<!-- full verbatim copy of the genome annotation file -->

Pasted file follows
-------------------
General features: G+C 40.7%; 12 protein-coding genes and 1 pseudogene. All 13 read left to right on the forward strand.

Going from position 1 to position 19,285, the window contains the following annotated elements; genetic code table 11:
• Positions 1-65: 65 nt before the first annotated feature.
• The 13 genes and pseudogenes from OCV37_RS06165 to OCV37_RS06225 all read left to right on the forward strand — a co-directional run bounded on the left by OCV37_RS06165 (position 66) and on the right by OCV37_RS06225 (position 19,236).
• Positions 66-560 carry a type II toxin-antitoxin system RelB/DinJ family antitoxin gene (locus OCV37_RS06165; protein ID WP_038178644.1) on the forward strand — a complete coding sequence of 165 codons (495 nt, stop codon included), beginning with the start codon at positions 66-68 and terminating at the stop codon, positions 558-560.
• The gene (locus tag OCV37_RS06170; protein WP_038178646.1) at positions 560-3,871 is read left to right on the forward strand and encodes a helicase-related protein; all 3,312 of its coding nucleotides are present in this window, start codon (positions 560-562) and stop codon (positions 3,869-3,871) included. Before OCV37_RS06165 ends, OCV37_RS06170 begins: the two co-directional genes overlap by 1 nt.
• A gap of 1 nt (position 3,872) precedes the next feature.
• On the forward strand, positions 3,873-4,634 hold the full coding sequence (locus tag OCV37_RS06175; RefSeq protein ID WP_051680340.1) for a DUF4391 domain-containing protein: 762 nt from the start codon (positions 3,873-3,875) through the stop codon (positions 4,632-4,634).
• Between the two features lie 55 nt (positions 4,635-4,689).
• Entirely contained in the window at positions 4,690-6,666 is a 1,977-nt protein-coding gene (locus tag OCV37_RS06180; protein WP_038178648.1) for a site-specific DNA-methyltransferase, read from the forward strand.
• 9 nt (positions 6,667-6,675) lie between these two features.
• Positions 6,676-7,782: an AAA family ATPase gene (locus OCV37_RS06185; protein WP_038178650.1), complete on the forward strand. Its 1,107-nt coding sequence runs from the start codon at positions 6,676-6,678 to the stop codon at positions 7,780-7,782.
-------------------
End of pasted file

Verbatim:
General features: G+C 40.7%; 12 protein-coding genes and 1 pseudogene. All 13 read left to right on the forward strand.

Going from position 1 to position 19,285, the window contains the following annotated elements; genetic code table 11:
• Positions 1-65: 65 nt before the first annotated feature.
• The 13 genes and pseudogenes from OCV37_RS06165 to OCV37_RS06225 all read left to right on the forward strand — a co-directional run bounded on the left by OCV37_RS06165 (position 66) and on the right by OCV37_RS06225 (position 19,236).
• Positions 66-560 carry a type II toxin-antitoxin system RelB/DinJ family antitoxin gene (locus OCV37_RS06165; protein ID WP_038178644.1) on the forward strand — a complete coding sequence of 165 codons (495 nt, stop codon included), beginning with the start codon at positions 66-68 and terminating at the stop codon, positions 558-560.
• The gene (locus tag OCV37_RS06170; protein WP_038178646.1) at positions 560-3,871 is read left to right on the forward strand and encodes a helicase-related protein; all 3,312 of its coding nucleotides are present in this window, start codon (positions 560-562) and stop codon (positions 3,869-3,871) included. Before OCV37_RS06165 ends, OCV37_RS06170 begins: the two co-directional genes overlap by 1 nt.
• A gap of 1 nt (position 3,872) precedes the next feature.
• On the forward strand, positions 3,873-4,634 hold the full coding sequence (locus tag OCV37_RS06175; RefSeq protein ID WP_051680340.1) for a DUF4391 domain-containing protein: 762 nt from the start codon (positions 3,873-3,875) through the stop codon (positions 4,632-4,634).
• Between the two features lie 55 nt (positions 4,635-4,689).
• Entirely contained in the window at positions 4,690-6,666 is a 1,977-nt protein-coding gene (locus tag OCV37_RS06180; protein WP_038178648.1) for a site-specific DNA-methyltransferase, read from the forward strand.
• 9 nt (positions 6,667-6,675) lie between these two features.
• Positions 6,676-7,782: an AAA family ATPase gene (locus OCV37_RS06185; protein WP_038178650.1), complete on the forward strand. Its 1,107-nt coding sequence runs from the start codon at positions 6,676-6,678 to the stop codon at positions 7,780-7,782.